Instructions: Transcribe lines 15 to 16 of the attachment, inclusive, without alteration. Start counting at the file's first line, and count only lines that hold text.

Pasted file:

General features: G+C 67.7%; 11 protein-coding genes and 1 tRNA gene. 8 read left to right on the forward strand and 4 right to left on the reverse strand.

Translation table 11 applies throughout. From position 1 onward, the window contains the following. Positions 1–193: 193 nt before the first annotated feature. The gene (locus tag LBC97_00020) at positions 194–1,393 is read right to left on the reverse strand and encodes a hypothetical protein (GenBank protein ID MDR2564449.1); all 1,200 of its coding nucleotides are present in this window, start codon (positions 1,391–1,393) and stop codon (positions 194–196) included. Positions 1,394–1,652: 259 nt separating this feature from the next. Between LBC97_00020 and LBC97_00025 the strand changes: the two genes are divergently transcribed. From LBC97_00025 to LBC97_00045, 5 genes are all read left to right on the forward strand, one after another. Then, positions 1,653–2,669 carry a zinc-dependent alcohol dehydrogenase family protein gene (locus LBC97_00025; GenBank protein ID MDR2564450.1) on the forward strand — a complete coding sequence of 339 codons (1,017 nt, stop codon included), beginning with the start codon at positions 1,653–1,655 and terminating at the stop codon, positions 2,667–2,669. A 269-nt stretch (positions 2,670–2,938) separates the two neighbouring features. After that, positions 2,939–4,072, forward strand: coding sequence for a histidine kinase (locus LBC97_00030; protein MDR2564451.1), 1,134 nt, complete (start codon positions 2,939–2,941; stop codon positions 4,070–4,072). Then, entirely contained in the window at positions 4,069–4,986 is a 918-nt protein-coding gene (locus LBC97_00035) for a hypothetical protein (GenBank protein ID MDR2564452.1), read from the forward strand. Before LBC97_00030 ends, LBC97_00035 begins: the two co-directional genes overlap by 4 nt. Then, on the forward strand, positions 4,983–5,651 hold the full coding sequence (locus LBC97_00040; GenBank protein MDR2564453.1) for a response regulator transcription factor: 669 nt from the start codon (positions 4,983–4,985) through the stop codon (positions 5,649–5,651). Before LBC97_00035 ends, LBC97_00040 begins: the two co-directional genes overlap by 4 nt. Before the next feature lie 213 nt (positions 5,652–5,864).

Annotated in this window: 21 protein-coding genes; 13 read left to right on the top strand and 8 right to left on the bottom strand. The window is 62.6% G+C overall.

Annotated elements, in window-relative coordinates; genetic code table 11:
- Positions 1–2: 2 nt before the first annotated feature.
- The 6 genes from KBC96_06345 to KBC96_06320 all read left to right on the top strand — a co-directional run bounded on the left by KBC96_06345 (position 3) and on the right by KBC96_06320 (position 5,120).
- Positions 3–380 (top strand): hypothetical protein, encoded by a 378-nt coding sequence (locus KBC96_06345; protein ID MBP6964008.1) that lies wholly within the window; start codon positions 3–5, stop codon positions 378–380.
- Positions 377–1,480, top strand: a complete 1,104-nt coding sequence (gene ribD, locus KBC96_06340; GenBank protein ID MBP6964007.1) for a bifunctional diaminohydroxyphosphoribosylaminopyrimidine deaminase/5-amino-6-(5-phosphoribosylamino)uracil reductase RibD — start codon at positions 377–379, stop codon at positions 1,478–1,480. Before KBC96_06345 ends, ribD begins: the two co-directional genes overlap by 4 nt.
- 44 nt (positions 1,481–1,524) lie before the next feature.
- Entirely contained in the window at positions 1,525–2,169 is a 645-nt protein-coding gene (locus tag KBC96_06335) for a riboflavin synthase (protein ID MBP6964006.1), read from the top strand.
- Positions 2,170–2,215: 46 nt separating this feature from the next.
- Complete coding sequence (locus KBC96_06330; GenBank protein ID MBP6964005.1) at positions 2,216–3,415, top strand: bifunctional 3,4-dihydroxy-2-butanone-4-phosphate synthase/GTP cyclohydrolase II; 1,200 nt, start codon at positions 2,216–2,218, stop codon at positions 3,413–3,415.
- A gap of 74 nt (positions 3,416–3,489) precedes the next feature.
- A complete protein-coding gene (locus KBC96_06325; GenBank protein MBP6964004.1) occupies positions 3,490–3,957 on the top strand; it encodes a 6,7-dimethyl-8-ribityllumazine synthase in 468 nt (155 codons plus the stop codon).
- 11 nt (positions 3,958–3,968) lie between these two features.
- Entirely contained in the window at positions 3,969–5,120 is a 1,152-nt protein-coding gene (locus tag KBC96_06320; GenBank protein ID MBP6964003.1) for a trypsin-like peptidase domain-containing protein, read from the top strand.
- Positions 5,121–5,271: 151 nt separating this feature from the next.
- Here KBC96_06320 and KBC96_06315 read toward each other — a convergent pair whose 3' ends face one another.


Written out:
- 11 nt (positions 3,958–3,968) lie between these two features.
- Entirely contained in the window at positions 3,969–5,120 is a 1,152-nt protein-coding gene (locus tag KBC96_06320; GenBank protein ID MBP6964003.1) for a trypsin-like peptidase domain-containing protein, read from the top strand.